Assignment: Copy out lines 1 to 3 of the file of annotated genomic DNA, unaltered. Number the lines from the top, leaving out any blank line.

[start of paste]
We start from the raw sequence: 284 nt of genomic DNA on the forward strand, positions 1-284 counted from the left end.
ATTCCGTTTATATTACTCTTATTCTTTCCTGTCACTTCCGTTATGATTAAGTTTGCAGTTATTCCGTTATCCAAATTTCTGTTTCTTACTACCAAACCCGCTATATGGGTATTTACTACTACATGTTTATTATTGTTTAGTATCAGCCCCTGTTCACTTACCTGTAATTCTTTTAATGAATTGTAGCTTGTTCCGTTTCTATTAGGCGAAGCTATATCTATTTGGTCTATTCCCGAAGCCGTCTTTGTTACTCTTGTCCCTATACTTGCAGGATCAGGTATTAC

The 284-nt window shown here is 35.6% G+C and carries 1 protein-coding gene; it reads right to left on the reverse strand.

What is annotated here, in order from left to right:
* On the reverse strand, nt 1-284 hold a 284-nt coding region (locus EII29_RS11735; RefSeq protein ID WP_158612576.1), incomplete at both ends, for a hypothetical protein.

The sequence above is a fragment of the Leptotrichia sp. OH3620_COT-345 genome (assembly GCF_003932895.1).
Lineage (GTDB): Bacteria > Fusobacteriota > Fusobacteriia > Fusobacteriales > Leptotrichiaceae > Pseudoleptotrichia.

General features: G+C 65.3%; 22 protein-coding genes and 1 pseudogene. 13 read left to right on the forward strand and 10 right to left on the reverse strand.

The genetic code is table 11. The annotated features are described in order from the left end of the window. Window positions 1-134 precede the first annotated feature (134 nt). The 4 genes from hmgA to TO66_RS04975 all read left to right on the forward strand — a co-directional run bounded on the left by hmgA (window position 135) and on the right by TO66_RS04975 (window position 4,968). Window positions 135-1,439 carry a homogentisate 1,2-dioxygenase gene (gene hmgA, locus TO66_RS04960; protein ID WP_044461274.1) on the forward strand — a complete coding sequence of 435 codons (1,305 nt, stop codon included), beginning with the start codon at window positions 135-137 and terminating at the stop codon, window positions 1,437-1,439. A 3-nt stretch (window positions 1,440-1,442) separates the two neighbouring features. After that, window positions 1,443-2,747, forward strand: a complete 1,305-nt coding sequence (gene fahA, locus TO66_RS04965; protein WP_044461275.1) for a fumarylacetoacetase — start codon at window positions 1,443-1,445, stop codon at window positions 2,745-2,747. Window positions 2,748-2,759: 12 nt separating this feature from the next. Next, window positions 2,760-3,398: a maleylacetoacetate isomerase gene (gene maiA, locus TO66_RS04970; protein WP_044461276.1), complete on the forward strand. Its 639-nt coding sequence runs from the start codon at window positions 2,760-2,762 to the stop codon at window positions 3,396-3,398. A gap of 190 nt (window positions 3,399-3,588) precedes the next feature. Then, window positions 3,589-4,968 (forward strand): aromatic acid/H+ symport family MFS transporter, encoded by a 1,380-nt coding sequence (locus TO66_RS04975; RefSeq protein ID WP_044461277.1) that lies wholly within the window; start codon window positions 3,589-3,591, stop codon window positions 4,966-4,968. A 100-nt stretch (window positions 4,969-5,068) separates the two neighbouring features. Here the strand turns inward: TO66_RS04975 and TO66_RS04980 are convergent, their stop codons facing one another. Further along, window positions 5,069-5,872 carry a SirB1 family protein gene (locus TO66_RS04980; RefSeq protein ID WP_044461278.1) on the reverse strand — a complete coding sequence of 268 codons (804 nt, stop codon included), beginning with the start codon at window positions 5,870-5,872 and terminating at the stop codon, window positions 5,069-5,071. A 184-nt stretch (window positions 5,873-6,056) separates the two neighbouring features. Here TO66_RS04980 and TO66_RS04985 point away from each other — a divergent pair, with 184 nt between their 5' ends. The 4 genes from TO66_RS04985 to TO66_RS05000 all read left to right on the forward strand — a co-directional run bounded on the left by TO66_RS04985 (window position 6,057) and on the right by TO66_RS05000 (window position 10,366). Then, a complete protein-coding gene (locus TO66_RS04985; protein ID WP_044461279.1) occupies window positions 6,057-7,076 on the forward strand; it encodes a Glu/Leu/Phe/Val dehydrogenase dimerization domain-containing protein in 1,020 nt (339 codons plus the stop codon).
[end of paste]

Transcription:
We start from the raw sequence: 284 nt of genomic DNA on the forward strand, positions 1-284 counted from the left end.
ATTCCGTTTATATTACTCTTATTCTTTCCTGTCACTTCCGTTATGATTAAGTTTGCAGTTATTCCGTTATCCAAATTTCTGTTTCTTACTACCAAACCCGCTATATGGGTATTTACTACTACATGTTTATTATTGTTTAGTATCAGCCCCTGTTCACTTACCTGTAATTCTTTTAATGAATTGTAGCTTGTTCCGTTTCTATTAGGCGAAGCTATATCTATTTGGTCTATTCCCGAAGCCGTCTTTGTTACTCTTGTCCCTATACTTGCAGGATCAGGTATTAC

The 284-nt window shown here is 35.6% G+C and carries 1 protein-coding gene; it reads right to left on the reverse strand.